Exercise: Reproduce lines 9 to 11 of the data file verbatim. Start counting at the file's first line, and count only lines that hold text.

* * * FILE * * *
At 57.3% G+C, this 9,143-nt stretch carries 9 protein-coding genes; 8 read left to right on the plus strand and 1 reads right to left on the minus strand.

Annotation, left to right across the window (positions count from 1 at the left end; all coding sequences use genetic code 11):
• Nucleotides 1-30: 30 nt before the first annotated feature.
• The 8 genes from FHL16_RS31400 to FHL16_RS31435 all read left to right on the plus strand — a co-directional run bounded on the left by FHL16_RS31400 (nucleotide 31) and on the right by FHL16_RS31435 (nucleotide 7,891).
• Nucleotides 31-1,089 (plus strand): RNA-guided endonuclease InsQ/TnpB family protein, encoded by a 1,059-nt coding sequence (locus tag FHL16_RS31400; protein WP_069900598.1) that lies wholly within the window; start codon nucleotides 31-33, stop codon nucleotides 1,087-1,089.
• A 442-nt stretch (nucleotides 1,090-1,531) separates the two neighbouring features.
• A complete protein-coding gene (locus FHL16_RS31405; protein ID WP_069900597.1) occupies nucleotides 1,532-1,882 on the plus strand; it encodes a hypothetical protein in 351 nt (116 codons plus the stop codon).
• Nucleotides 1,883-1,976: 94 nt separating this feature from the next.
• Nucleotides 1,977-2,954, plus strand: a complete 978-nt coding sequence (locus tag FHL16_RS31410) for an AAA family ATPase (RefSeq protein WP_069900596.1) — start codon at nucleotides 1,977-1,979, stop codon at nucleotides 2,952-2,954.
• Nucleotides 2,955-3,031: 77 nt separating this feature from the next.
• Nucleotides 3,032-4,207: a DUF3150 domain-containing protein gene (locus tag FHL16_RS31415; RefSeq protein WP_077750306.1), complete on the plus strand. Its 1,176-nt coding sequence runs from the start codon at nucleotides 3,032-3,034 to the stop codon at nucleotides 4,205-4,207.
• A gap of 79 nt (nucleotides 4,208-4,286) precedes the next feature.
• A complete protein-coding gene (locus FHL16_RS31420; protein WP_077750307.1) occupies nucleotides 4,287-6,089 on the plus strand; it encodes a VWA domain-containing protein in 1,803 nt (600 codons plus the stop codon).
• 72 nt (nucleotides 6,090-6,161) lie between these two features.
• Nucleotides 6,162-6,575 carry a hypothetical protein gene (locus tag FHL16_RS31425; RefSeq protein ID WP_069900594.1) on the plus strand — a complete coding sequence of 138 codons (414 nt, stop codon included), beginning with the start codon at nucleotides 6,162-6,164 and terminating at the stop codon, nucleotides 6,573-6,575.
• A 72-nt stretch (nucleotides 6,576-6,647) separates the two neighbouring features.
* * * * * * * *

• Nucleotides 1,977-2,954, plus strand: a complete 978-nt coding sequence (locus tag FHL16_RS31410) for an AAA family ATPase (RefSeq protein WP_069900596.1) — start codon at nucleotides 1,977-1,979, stop codon at nucleotides 2,952-2,954.
• Nucleotides 2,955-3,031: 77 nt separating this feature from the next.
• Nucleotides 3,032-4,207: a DUF3150 domain-containing protein gene (locus tag FHL16_RS31415; RefSeq protein WP_077750306.1), complete on the plus strand. Its 1,176-nt coding sequence runs from the start codon at nucleotides 3,032-3,034 to the stop codon at nucleotides 4,205-4,207.